Some test cases will be underway soon.
During the past year, the wrongful-death, personal injury and property damage lawsuits — nearly all consolidated before one judge in Houston — moved at a snail’s pace. Hardly any court hearings were conducted. No witnesses were deposed. Settlement discussions never took place.
The next two months, however, are pivotal to the survival of the lawsuits.
On orders of a judge, plaintiffs’ attorneys have spent recent weeks updating their cases, adding dozens of corporations as defendants and presenting new theories about why the power grid nearly collapsed in the brutal cold, leaving millions without power and contributing to the deaths of hundreds.
Key defendants in most of the earliest lawsuits were the Electric Reliability Council of Texas, which manages the state’s electricity grid, and large generators and transmission companies such as CenterPoint Energy, TXU Energy, Reliant and NRG Energy.
Now the suits have added the power providers’ parent companies, subsidiaries and business partners, such as power producers and retailers such as Vistra, Duke Energy, NextEra and Talen Energy.
Judge Sylvia Matthews has given attorneys until Feb. 28 to choose five individual suits from the 174 brought by more than 400 plaintiffs to be so-called test cases.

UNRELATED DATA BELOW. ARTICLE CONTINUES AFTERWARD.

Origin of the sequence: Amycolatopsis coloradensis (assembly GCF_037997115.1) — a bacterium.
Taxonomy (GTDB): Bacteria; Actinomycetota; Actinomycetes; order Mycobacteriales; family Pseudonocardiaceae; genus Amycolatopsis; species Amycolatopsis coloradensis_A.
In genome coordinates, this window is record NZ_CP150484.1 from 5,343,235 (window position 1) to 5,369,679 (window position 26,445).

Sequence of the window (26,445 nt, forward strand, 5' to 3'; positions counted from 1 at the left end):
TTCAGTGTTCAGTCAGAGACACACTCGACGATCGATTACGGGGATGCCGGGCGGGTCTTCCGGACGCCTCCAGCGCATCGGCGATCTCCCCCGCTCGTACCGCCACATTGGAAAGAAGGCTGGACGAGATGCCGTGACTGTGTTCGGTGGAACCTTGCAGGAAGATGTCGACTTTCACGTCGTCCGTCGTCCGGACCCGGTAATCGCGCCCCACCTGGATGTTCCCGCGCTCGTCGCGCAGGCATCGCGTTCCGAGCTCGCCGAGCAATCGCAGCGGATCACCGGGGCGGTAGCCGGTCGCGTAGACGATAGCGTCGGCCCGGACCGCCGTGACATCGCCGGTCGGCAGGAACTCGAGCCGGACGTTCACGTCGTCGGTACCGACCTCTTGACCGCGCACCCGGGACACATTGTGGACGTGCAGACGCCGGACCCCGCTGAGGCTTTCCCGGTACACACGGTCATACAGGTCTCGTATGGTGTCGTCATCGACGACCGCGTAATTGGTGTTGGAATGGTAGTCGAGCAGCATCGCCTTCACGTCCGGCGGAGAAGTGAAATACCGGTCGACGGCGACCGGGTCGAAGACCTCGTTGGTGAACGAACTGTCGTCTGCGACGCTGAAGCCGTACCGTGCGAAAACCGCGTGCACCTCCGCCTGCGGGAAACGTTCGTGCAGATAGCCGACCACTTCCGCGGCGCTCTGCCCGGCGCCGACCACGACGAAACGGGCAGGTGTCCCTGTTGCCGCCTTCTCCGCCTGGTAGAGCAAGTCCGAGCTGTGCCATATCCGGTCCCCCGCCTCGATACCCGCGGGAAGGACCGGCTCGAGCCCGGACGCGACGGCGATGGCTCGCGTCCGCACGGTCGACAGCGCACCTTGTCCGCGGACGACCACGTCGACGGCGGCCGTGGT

“By all accounts, this is a judge who wants these cases to move forward and doesn’t allow grass to grow under her feet,” said Mikal Watts, a Houston lawyer who represents 65 people in the cases.
Not all the legal disputes are part of the multidistrict litigation.
For example, nearly all the energy companies named in the wrongful-death, personal injury and property lawsuits also are battling each other and ERCOT over issues such as wholesale power pricing that reached $9,000 per kilowatt-hour.
“Lawyers on both sides agree that the financial ramifications of Winter Storm Uri caused the biggest transfer of wealth in Texas history,” said Houston lawyer Derek Potts, who is involved in several of the pending lawsuits. “The question is, ‘Was it legal?’”
“Actual discovery has not even started, and that is when we will pinpoint what links in the chain are to be held responsible,” he added. “The pipeline companies, for example, reaped a tremendous windfall from Winter Storm Uri and the outrageous prices. Is that legal?”
See here for some background on the cases before Judge Matthews and our new best friend, the Texas Multidistrict Litigation Panel, for which I still want someone to write me a long background story. I’m very interested both in those five initial test cases and in the fight over the ridiculous price level that power was allowed to reach last year. I’d sure like for the answer to those questions posed to be “No”, but I have no idea what it would mean if a court were to make that decision. Not that I wouldn’t want to find out, just that it would be more chaotic than if the Legislature took action. But chaos may be the only way forward, so here we are. Original story is from Texas Lawbook, but it’s behind a paywall. The above is taken from the Chron excerpt.